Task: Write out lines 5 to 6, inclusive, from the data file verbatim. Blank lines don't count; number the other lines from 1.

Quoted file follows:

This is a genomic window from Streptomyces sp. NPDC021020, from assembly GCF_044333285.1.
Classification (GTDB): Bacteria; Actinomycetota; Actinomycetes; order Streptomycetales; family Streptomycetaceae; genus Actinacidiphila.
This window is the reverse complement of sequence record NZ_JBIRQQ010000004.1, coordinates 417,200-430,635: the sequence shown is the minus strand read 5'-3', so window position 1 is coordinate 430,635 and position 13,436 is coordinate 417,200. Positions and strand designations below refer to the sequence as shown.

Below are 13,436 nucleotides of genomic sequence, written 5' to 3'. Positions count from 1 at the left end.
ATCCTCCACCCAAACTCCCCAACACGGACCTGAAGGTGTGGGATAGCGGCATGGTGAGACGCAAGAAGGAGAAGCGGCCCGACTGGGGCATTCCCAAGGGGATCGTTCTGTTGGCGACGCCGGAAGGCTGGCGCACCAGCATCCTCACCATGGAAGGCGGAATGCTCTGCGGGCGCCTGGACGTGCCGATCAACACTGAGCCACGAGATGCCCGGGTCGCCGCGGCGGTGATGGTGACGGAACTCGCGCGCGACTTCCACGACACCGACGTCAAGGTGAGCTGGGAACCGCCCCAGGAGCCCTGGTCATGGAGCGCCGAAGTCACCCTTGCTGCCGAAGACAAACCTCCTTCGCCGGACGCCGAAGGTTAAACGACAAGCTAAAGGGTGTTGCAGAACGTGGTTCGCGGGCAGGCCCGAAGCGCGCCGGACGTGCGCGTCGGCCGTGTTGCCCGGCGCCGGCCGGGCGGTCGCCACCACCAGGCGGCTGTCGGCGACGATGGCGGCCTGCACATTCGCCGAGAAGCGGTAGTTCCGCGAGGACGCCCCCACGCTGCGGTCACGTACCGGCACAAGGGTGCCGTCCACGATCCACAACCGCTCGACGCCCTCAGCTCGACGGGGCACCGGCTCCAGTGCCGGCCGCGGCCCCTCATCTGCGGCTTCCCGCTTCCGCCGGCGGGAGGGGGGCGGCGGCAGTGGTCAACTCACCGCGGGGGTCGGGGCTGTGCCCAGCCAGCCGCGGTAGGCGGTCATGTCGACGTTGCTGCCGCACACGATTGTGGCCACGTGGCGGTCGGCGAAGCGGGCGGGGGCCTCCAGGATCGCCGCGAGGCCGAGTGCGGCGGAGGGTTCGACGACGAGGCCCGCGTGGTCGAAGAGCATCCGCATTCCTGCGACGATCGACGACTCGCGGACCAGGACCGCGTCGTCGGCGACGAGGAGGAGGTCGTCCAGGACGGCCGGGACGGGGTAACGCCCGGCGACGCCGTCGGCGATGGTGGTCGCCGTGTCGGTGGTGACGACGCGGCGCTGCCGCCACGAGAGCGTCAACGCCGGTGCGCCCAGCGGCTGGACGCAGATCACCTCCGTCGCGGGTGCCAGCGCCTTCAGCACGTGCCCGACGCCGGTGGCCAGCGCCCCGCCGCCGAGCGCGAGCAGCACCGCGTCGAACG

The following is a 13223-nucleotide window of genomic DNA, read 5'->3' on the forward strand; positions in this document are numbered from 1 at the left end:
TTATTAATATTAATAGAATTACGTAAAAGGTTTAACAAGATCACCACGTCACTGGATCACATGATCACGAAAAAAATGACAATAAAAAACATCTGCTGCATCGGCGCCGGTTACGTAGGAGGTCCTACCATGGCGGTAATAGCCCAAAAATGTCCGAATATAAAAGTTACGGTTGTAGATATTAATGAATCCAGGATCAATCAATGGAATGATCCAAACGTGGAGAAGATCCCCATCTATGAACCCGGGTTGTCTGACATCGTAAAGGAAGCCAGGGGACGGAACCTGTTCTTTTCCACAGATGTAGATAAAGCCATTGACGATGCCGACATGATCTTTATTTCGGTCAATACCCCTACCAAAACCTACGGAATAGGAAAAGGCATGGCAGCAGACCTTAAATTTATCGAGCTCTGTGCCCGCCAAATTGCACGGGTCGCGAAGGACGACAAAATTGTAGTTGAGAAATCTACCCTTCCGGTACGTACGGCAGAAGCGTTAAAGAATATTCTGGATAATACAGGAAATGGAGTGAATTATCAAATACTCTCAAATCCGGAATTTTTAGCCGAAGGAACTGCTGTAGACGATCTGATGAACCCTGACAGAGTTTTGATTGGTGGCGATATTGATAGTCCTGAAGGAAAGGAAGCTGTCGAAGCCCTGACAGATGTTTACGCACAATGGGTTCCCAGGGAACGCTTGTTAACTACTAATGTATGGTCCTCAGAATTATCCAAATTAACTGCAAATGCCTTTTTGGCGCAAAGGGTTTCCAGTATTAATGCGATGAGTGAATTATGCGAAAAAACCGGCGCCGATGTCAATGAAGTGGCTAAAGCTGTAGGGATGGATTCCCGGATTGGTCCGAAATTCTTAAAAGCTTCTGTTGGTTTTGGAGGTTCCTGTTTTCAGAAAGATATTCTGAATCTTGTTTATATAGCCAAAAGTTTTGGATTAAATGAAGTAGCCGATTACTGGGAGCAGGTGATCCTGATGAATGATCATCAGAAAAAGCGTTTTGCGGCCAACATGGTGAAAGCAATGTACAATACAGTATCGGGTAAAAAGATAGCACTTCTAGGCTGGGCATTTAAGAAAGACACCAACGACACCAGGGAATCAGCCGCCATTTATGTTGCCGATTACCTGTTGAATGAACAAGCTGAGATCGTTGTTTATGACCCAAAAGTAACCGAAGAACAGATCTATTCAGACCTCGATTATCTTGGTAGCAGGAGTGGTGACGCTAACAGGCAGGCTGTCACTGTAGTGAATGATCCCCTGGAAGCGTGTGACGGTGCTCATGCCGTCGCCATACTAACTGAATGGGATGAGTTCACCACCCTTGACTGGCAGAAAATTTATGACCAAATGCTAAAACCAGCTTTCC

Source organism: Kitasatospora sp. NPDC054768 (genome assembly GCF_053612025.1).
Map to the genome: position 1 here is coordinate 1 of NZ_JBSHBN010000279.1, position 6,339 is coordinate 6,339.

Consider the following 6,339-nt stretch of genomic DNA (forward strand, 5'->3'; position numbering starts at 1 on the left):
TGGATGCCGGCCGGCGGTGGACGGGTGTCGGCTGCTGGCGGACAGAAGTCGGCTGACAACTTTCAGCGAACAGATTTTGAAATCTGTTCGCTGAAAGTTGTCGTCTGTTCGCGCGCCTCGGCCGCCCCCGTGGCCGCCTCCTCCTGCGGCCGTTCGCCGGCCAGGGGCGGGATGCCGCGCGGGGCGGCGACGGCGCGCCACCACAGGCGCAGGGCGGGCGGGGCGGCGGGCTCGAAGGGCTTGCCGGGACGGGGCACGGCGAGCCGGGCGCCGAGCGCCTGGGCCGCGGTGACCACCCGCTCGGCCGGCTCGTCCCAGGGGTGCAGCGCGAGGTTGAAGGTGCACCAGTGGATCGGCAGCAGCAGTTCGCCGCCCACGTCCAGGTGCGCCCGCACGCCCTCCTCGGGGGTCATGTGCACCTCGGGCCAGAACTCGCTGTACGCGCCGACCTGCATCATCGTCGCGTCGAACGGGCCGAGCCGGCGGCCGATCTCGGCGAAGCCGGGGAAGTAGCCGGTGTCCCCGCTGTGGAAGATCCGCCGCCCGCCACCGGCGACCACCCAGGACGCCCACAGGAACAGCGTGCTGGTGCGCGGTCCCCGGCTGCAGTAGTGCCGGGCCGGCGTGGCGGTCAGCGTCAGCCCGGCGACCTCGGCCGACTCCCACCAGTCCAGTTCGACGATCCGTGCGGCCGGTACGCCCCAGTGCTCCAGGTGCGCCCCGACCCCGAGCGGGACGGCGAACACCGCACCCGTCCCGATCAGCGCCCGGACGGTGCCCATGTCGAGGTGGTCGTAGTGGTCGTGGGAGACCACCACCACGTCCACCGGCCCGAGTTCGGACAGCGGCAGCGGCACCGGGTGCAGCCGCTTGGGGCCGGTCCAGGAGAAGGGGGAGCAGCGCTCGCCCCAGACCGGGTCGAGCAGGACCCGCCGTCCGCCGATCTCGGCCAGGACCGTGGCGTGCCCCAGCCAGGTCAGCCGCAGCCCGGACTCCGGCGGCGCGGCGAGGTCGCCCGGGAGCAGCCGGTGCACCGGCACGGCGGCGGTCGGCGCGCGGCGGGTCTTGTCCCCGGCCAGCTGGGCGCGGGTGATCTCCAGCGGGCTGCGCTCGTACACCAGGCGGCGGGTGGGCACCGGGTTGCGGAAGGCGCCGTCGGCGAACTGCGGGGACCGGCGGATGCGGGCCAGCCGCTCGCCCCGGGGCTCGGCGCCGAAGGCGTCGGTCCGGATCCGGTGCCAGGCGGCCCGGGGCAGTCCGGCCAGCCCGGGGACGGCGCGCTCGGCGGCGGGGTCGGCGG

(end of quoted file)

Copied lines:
ATCCTCCACCCAAACTCCCCAACACGGACCTGAAGGTGTGGGATAGCGGCATGGTGAGACGCAAGAAGGAGAAGCGGCCCGACTGGGGCATTCCCAAGGGGATCGTTCTGTTGGCGACGCCGGAAGGCTGGCGCACCAGCATCCTCACCATGGAAGGCGGAATGCTCTGCGGGCGCCTGGACGTGCCGATCAACACTGAGCCACGAGATGCCCGGGTCGCCGCGGCGGTGATGGTGACGGAACTCGCGCGCGACTTCCACGACACCGACGTCAAGGTGAGCTGGGAACCGCCCCAGGAGCCCTGGTCATGGAGCGCCGAAGTCACCCTTGCTGCCGAAGACAAACCTCCTTCGCCGGACGCCGAAGGTTAAACGACAAGCTAAAGGGTGTTGCAGAACGTGGTTCGCGGGCAGGCCCGAAGCGCGCCGGACGTGCGCGTCGGCCGTGTTGCCCGGCGCCGGCCGGGCGGTCGCCACCACCAGGCGGCTGTCGGCGACGATGGCGGCCTGCACATTCGCCGAGAAGCGGTAGTTCCGCGAGGACGCCCCCACGCTGCGGTCACGTACCGGCACAAGGGTGCCGTCCACGATCCACAACCGCTCGACGCCCTCAGCTCGACGGGGCACCGGCTCCAGTGCCGGCCGCGGCCCCTCATCTGCGGCTTCCCGCTTCCGCCGGCGGGAGGGGGGCGGCGGCAGTGGTCAACTCACCGCGGGGGTCGGGGCTGTGCCCAGCCAGCCGCGGTAGGCGGTCATGTCGACGTTGCTGCCGCACACGATTGTGGCCACGTGGCGGTCGGCGAAGCGGGCGGGGGCCTCCAGGATCGCCGCGAGGCCGAGTGCGGCGGAGGGTTCGACGACGAGGCCCGCGTGGTCGAAGAGCATCCGCATTCCTGCGACGATCGACGACTCGCGGACCAGGACCGCGTCGTCGGCGACGAGGAGGAGGTCGTCCAGGACGGCCGGGACGGGGTAACGCCCGGCGACGCCGTCGGCGATGGTGGTCGCCGTGTCGGTGGTGACGACGCGGCGCTGCCGCCACGAGAGCGTCAACGCCGGTGCGCCCAGCGGCTGGACGCAGATCACCTCCGTCGCGGGTGCCAGCGCCTTCAGCACGTGCCCGACGCCGGTGGCCAGCGCCCCGCCGCCGAGCGCGAGCAGCACCGCGTCGAACG

The following is a 13223-nucleotide window of genomic DNA, read 5'->3' on the forward strand; positions in this document are numbered from 1 at the left end: